In Their Own Words & Thoughts & Interests

A very simple story to illustrate a larger problem.  When I was a special education teacher I had a student who stated that he was unable to multiply.  We were standing at the blackboard and he was struggling to decipher 6 X 4 = ?

I explained that multiplying is really just a short cut for adding groups of the same size, but he still looked at me with frustration and the certainty that he could never do this problem.  Knowing that this boys’ Dad was a carpenter and that he sometimes helped his Dad on weekends I said, “If you had 4 pieces of drywall to mount and needed 6 drywall screws per piece, how many drywall screws would you need?  He immediately answered 24.  I of course then informed him that he just multiplied.

Of course the problems your students encounter are not necessarily that simple, and the solution is rarely arrived at so quickly or so dramatically, but there can be problems of communication exacerbated by a history of failure that impedes student progress.  My 4th grade student knew that he was bad at school work, AND he knew he was good at helping his Dad.  Helping students to find what they are good at, what they are confident about and expounding on that can start with allowing them to use their own language and thought process associated with success when solving problems or considering complicated sets of information.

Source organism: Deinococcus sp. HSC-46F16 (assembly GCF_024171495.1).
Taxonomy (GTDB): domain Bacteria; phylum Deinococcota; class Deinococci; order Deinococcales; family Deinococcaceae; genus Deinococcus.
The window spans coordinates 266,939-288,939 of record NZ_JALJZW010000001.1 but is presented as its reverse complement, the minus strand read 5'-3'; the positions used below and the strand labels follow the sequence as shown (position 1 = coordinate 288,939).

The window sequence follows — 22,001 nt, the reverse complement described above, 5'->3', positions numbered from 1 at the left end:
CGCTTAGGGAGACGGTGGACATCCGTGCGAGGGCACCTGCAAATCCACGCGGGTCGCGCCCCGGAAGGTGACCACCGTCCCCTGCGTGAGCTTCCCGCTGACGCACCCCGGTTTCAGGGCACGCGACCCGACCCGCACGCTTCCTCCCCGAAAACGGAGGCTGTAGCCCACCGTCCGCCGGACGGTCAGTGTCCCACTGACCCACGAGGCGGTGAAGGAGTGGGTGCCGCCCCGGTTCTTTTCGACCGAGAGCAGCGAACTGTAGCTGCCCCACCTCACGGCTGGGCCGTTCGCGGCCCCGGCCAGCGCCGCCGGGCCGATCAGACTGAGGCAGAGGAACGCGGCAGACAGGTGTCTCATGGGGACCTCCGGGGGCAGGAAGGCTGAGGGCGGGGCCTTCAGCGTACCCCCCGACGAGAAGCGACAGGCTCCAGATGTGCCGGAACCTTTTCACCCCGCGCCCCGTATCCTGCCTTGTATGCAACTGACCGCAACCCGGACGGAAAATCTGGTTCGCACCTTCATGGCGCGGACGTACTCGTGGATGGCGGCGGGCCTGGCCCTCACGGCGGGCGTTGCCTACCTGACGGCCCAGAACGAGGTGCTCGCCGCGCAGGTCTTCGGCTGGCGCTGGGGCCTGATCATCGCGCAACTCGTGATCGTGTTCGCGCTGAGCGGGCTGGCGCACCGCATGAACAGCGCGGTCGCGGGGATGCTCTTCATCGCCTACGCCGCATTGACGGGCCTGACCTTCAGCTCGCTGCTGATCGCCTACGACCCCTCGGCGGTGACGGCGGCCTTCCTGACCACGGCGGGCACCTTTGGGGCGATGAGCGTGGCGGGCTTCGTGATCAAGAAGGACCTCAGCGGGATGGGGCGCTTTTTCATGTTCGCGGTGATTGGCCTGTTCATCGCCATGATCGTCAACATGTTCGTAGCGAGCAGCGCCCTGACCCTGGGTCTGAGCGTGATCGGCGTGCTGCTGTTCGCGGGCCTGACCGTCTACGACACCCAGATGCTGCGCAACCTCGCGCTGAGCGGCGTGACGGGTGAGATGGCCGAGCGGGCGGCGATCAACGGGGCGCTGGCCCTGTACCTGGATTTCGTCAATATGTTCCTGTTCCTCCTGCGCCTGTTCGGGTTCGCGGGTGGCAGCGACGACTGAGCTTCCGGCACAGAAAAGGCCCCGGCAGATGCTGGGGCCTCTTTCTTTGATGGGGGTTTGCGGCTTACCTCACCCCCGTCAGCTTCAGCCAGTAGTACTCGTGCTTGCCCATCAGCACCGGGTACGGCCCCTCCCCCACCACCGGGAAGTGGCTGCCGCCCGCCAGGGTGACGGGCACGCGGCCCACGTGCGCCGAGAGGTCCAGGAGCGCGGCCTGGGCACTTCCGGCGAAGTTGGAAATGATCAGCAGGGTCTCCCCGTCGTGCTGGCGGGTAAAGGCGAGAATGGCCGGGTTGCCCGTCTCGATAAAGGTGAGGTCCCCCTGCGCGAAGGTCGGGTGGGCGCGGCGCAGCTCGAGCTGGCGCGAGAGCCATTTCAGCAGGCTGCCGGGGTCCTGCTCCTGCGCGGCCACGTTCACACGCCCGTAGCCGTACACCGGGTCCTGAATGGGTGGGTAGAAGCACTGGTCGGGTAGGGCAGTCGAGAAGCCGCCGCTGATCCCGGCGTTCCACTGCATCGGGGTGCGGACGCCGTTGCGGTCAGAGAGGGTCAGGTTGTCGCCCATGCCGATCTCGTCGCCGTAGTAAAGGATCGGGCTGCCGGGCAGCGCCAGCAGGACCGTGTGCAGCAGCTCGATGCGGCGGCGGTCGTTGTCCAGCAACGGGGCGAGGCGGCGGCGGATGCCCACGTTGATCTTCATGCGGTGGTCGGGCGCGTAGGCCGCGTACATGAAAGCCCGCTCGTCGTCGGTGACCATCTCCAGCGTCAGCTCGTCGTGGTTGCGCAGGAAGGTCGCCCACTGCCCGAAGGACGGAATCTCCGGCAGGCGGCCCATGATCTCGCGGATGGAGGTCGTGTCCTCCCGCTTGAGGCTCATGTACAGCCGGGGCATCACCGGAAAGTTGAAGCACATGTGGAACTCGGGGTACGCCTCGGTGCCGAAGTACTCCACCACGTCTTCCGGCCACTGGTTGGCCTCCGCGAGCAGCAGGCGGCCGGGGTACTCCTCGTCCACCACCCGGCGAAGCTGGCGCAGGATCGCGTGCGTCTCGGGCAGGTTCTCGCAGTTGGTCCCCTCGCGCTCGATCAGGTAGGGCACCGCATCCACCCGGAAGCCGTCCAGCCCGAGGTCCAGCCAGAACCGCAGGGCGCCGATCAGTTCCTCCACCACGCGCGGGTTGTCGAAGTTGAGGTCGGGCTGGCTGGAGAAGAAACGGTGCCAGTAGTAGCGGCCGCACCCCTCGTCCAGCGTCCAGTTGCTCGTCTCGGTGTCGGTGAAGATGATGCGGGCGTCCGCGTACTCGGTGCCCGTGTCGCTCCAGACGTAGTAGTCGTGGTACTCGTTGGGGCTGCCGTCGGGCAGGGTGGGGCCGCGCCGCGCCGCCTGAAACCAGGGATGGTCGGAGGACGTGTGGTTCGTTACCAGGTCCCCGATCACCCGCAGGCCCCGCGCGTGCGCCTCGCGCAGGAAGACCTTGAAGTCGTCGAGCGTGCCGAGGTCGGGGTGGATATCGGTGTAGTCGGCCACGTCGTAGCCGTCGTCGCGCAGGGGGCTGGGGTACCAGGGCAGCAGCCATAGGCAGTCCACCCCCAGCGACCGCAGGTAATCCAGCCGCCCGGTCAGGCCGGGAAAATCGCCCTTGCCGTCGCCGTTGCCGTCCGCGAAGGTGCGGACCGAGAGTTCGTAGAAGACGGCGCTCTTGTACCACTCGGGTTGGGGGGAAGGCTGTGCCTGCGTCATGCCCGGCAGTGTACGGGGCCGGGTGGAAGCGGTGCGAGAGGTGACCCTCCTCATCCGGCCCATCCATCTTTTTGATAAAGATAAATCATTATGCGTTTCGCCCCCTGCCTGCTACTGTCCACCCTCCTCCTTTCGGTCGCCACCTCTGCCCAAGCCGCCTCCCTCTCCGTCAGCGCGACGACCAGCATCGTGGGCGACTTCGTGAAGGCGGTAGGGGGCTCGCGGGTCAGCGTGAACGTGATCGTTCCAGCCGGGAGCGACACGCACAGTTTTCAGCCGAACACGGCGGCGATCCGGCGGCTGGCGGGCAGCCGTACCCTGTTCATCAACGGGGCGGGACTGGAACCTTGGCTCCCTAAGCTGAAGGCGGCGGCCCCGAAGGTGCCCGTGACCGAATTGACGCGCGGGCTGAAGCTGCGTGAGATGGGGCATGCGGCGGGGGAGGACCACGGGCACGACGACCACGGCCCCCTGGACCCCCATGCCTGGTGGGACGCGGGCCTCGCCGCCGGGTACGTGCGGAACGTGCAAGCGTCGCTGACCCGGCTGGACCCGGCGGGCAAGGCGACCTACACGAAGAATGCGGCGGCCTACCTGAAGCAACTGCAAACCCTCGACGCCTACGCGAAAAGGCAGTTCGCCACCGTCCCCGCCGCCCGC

– Ask students to consider the information from the viewpoint of their most successful endeavor or persona.  In other words, if the student is most successful when babysitting, have her think of herself as babysitting while studying A&P.  Ask her to relate what she is learning to babysitting.  If the student is most successful at a video game or when playing music or a sport or entertaining friends, then encourage that student to consider him or herself to be learning the information for that endeavor, through the language of that endeavor and as related to that endeavor.

– Allow students to describe what they know in their own language – even if it is not purely the language of A&P.  You can acknowledge the correctness of what they say and then encourage them to translate that into the language of A&P.  Or you can congratulate their analogies and understanding and then supply the correct terminology.

– Ask students, whenever possible, for answers to open ended questions in which they must describe or explain something.  Encourage them to relate what they learn in A&P to preferred topics in their writings.  Proficiency comes with practice!

– An A&P professor of mine suggested (and offered) projects in which it was our job to explain a process to a younger or less experienced person.  That person could be a novice in whatever the student enjoys or is successful in / knowledgeable about.


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